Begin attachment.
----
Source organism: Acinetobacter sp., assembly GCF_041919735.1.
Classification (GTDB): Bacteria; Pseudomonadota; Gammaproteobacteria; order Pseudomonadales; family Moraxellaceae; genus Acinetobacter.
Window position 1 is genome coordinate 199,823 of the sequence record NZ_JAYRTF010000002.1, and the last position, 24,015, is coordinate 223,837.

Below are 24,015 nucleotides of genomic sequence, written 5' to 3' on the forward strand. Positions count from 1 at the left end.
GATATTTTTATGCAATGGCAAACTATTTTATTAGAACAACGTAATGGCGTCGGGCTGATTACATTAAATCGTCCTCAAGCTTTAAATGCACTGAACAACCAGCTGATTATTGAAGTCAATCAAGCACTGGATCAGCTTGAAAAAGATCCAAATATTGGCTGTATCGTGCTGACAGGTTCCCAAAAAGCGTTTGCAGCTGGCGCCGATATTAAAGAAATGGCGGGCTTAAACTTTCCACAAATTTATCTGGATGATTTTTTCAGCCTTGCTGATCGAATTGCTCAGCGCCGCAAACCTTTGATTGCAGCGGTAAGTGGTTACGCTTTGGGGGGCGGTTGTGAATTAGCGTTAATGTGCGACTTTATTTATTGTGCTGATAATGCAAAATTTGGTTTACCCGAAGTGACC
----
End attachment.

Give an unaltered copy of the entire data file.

Source organism: Acinetobacter sp., assembly GCF_041919735.1.
Classification (GTDB): Bacteria; Pseudomonadota; Gammaproteobacteria; order Pseudomonadales; family Moraxellaceae; genus Acinetobacter.
Window position 1 is genome coordinate 199,823 of the sequence record NZ_JAYRTF010000002.1, and the last position, 24,015, is coordinate 223,837.

Below are 24,015 nucleotides of genomic sequence, written 5' to 3' on the forward strand. Positions count from 1 at the left end.
GATATTTTTATGCAATGGCAAACTATTTTATTAGAACAACGTAATGGCGTCGGGCTGATTACATTAAATCGTCCTCAAGCTTTAAATGCACTGAACAACCAGCTGATTATTGAAGTCAATCAAGCACTGGATCAGCTTGAAAAAGATCCAAATATTGGCTGTATCGTGCTGACAGGTTCCCAAAAAGCGTTTGCAGCTGGCGCCGATATTAAAGAAATGGCGGGCTTAAACTTTCCACAAATTTATCTGGATGATTTTTTCAGCCTTGCTGATCGAATTGCTCAGCGCCGCAAACCTTTGATTGCAGCGGTAAGTGGTTACGCTTTGGGGGGCGGTTGTGAATTAGCGTTAATGTGCGACTTTATTTATTGTGCTGATAATGCAAAATTTGGTTTACCCGAAGTGACC